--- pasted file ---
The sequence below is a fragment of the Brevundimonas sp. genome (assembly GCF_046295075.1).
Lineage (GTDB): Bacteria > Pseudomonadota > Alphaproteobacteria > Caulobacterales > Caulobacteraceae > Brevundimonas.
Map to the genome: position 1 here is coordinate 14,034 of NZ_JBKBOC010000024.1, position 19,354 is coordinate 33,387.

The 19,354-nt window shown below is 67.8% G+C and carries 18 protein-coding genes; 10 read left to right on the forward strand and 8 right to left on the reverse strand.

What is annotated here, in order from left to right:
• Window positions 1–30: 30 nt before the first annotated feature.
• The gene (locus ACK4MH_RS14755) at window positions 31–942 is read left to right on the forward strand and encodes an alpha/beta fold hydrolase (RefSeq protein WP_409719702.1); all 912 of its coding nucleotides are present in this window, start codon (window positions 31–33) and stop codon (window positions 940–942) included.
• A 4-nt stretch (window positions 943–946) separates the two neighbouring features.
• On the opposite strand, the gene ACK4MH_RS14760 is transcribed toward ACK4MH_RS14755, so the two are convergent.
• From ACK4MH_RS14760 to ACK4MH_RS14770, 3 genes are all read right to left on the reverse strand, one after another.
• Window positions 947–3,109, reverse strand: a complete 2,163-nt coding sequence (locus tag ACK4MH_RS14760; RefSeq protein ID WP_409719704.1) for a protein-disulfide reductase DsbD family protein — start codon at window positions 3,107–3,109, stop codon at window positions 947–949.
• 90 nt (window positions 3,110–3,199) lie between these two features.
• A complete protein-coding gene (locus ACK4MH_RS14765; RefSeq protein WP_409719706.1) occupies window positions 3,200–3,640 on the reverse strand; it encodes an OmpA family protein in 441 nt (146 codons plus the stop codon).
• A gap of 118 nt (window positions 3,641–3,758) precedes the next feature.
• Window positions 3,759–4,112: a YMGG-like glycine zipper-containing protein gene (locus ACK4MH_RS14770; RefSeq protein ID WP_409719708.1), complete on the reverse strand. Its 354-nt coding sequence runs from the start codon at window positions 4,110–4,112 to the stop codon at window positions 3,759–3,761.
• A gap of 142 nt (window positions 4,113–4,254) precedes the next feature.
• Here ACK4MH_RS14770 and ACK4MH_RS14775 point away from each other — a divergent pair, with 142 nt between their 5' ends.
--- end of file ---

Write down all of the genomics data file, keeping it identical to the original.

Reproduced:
The sequence below is a fragment of the Brevundimonas sp. genome (assembly GCF_046295075.1).
Lineage (GTDB): Bacteria > Pseudomonadota > Alphaproteobacteria > Caulobacterales > Caulobacteraceae > Brevundimonas.
Map to the genome: position 1 here is coordinate 14,034 of NZ_JBKBOC010000024.1, position 19,354 is coordinate 33,387.

The 19,354-nt window shown below is 67.8% G+C and carries 18 protein-coding genes; 10 read left to right on the forward strand and 8 right to left on the reverse strand.

What is annotated here, in order from left to right:
• Window positions 1–30: 30 nt before the first annotated feature.
• The gene (locus ACK4MH_RS14755) at window positions 31–942 is read left to right on the forward strand and encodes an alpha/beta fold hydrolase (RefSeq protein WP_409719702.1); all 912 of its coding nucleotides are present in this window, start codon (window positions 31–33) and stop codon (window positions 940–942) included.
• A 4-nt stretch (window positions 943–946) separates the two neighbouring features.
• On the opposite strand, the gene ACK4MH_RS14760 is transcribed toward ACK4MH_RS14755, so the two are convergent.
• From ACK4MH_RS14760 to ACK4MH_RS14770, 3 genes are all read right to left on the reverse strand, one after another.
• Window positions 947–3,109, reverse strand: a complete 2,163-nt coding sequence (locus tag ACK4MH_RS14760; RefSeq protein ID WP_409719704.1) for a protein-disulfide reductase DsbD family protein — start codon at window positions 3,107–3,109, stop codon at window positions 947–949.
• 90 nt (window positions 3,110–3,199) lie between these two features.
• A complete protein-coding gene (locus ACK4MH_RS14765; RefSeq protein WP_409719706.1) occupies window positions 3,200–3,640 on the reverse strand; it encodes an OmpA family protein in 441 nt (146 codons plus the stop codon).
• A gap of 118 nt (window positions 3,641–3,758) precedes the next feature.
• Window positions 3,759–4,112: a YMGG-like glycine zipper-containing protein gene (locus ACK4MH_RS14770; RefSeq protein ID WP_409719708.1), complete on the reverse strand. Its 354-nt coding sequence runs from the start codon at window positions 4,110–4,112 to the stop codon at window positions 3,759–3,761.
• A gap of 142 nt (window positions 4,113–4,254) precedes the next feature.
• Here ACK4MH_RS14770 and ACK4MH_RS14775 point away from each other — a divergent pair, with 142 nt between their 5' ends.